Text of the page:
The leading lights of the mobile phone industry are sunning themselves at the GSM 2000 conference in Cannes this week, and they have lots of reasons to be cheerful. The industry's ability to charge high prices for mediocre performance, patchy availability and variable support even puts parts of the computer industry to shame.
Even better things are promised for the future. Wireless application protocol (Wap) phones have finally started to appear in the UK, and I'm looking forward to millions of people using mobile phones to access the Net. But I don't believe this a threat to the PC industry.
Almost all the information on the Internet is designed to work best with a big, detailed colour screen and a powerful Web browser, not a dim monochrome screen barely good enough to display a decent icon. And that's not going to change in a hurry.
Even people using set-top boxes with colour TV sets quickly realise they will get on much better by upgrading to a PC. And in terms of colour, graphics, sound and usability, the set-top box/WebTV approach is better than a mobile phone.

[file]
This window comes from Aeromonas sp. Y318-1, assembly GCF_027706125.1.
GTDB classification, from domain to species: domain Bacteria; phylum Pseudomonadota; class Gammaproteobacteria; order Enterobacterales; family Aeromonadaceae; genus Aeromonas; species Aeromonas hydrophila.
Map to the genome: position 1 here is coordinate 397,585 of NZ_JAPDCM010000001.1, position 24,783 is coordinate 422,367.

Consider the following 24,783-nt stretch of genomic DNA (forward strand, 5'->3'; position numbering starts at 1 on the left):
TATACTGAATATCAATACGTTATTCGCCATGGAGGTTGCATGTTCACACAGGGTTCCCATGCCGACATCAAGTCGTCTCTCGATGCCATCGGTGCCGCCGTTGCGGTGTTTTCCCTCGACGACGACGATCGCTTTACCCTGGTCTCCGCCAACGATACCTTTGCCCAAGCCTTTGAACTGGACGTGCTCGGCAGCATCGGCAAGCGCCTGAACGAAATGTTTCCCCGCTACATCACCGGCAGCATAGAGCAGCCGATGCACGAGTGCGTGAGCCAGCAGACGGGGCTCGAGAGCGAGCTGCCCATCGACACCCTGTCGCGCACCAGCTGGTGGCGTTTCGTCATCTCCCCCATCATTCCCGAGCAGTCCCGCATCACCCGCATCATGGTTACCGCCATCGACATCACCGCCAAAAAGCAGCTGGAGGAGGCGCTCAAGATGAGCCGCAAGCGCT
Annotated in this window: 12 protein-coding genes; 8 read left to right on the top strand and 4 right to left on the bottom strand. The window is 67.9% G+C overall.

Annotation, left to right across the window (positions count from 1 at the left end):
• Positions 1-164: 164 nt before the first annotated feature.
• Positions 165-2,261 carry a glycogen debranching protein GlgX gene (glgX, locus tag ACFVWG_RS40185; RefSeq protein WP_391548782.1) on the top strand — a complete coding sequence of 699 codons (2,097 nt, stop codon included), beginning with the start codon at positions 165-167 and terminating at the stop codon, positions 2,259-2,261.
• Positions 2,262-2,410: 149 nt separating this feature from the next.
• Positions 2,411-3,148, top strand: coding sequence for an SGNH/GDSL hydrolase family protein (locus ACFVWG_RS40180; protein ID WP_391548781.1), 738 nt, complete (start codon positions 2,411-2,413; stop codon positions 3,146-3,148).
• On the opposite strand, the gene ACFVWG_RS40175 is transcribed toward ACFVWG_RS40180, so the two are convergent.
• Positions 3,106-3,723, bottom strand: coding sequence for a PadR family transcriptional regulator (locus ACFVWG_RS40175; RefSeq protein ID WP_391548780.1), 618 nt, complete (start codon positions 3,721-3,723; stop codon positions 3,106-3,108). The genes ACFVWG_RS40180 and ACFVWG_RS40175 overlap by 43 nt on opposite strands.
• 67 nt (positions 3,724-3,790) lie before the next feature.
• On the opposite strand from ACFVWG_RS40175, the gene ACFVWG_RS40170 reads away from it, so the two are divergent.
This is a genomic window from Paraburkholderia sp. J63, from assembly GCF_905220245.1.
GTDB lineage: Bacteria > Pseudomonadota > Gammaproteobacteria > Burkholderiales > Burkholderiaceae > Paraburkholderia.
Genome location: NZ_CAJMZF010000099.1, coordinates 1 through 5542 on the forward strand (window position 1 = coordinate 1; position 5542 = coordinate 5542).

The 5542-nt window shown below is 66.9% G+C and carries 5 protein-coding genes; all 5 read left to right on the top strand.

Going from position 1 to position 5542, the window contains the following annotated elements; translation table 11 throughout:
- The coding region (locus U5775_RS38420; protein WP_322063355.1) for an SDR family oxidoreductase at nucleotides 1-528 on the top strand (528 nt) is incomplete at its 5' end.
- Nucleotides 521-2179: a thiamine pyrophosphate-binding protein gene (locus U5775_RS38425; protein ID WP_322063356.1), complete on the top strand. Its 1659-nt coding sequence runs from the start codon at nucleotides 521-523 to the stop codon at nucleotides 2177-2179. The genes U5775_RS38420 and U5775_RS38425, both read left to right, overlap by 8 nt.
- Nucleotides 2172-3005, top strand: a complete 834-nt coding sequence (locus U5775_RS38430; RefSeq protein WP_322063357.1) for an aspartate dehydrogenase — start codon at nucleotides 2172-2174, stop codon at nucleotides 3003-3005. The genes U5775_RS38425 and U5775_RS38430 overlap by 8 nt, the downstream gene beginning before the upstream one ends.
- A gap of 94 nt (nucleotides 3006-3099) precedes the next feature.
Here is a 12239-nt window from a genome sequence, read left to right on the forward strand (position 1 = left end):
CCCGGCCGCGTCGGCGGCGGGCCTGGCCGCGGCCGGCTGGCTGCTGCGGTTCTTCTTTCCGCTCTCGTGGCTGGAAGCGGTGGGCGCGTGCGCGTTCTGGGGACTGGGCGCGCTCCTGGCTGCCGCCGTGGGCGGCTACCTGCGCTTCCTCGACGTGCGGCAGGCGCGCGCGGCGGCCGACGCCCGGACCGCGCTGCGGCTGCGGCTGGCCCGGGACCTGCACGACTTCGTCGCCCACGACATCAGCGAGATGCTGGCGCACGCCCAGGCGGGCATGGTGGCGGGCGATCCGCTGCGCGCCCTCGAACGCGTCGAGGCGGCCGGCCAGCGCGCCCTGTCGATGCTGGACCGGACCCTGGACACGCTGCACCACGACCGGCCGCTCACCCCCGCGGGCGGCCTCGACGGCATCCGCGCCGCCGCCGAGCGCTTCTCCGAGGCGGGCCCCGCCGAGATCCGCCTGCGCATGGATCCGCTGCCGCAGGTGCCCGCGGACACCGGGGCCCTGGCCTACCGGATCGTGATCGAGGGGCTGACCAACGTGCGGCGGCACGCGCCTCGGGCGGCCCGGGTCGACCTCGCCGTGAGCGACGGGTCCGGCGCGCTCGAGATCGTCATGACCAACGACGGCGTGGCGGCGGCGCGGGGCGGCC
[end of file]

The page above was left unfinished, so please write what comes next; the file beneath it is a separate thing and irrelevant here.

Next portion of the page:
And the fact that millions of mobile phone users are sending tens of millions of short messages doesn't make SMS a replacement for full-featured e-mail. SMS is better than the alternative, but the alternative is usually no message at all.
In sum, I don't believe the anti-PC hype that some mobile phone marketeers are spreading. And I don't believe portable MP3 players will replace widescreen TVs, or that motorised rollerskates will replace cars, either.
The mobile Internet will be a valuable adjunct to today's computer-based version, and will extend it in lots of useful ways. But anyone who thinks one is a systemic replacement for the other is misguided.
Jack Schofield is techology editor for The Guardian